5 key takeaways from a patient survey about AI in radiology

What do patients think about the use of artificial intelligence (AI) in radiology? A new study published in the Journal of the American College of Radiology addressed that very question.

“At present, it is still unknown how patients view the developments of AI in radiology in terms of awareness of this topic, uncertainties, and expectations,” wrote author Marieke Haan, PhD, of the department of sociology at the University of Groningen in the Netherlands, and colleagues. “This knowledge is crucial to define preconditions for the development of AI systems for different clinical purposes and how they should be used in routine radiology practice. It may also provide insight into whether there is a need for patient education on this topic.”

The authors surveyed 20 patients with a mean age of 63.8 years old who were scheduled for an outpatient CT scan. These are five important findings from that survey:

1. Patients appear to prefer humans over AI

Respondents indicated that their first preference is for humans to read radiology results, but they can possibly be swayed when told how effective AI can be.

“When scientific research shows that computers are indeed superior to humans, most patients indicate that they would rather let the computer do the work than the radiologist,” the authors wrote.

Patients also indicated that they know human radiologists “have flaws and may therefore not always perform optimally when doing their job.” On the other hand, they “value the experience of the radiologist” and “are unsure” about the quality of work performed by AI.

A key finding in this area was that patients don’t want to have their results exclusively read by algorithms.

“They indicate that AI in radiology is a nice instrument to double-check the conclusions of the radiologist, but only using AI could result in restricted views with wrong diagnoses,” the authors wrote.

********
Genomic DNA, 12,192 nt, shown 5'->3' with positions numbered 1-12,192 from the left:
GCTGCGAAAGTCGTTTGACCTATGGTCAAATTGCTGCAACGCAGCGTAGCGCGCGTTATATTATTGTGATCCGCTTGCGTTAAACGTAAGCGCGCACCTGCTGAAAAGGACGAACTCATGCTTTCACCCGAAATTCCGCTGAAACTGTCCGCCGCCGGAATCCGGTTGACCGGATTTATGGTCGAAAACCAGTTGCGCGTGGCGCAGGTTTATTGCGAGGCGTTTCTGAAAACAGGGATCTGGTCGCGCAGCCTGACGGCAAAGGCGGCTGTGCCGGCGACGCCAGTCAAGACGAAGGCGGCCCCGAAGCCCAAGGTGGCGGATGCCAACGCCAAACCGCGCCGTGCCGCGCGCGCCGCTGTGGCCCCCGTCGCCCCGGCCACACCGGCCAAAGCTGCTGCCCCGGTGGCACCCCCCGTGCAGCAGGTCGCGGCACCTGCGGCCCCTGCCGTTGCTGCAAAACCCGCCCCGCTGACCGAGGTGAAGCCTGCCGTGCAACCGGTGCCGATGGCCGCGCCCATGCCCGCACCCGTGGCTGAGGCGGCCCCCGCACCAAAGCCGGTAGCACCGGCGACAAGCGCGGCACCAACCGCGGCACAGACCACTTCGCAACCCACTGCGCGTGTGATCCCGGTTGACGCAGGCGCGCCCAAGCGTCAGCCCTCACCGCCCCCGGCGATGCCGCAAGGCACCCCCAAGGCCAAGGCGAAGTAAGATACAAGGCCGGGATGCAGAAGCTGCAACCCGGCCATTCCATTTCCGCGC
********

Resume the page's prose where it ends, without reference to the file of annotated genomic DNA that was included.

2. Patients are unsure how AI is implemented in radiology

Previous research has found the general public doesn’t fully grasp what, exactly, radiologists are or what they do. Haan et al. noted that there is also uncertainty about how AI would be used in the interpretation of medical images.  

“Patients express uncertainties about who is involved in the procedure at what stage when implementing AI,” the authors wrote. “To them, the roles of the radiologist, the radiology technicians operating the scan equipment, and the referring physician in relationship to the use of AI are not completely clear. Patients also say that it is unclear to them how AI would affect the procedure of scanning and receiving results.”

3. Patients think AI could lead to faster interpretation times, lower costs

Survey respondents said they see efficiency as a clear benefit of AI being implemented in radiology workflow, indicating that it should lead to faster interpretation times, reduced waiting times and lower overall costs.

4. Patients fear AI will reduce interaction with healthcare providers

“Patients express their concerns about depersonalized procedures in which patients become numbers,” the authors wrote, noting that “personal interaction when receiving information about the results of a scan is important to them.”

5. Patients don’t appear fully comfortable with AI being responsible for their healthcare

The lack of accountability associated with AI was a significant issue for survey respondents.

“Patients note that radiologists can be held accountable for their mistakes, and they wonder who can be held responsible for errors made by computers,” the authors wrote. “Some patients report that a computer is just a ‘giant calculator’ or a ‘dead thing’ and that humans will always be responsible.”

The authors noted that this makes it clear how important it is for the ethics of AI to be a major point of discussion in the years ahead.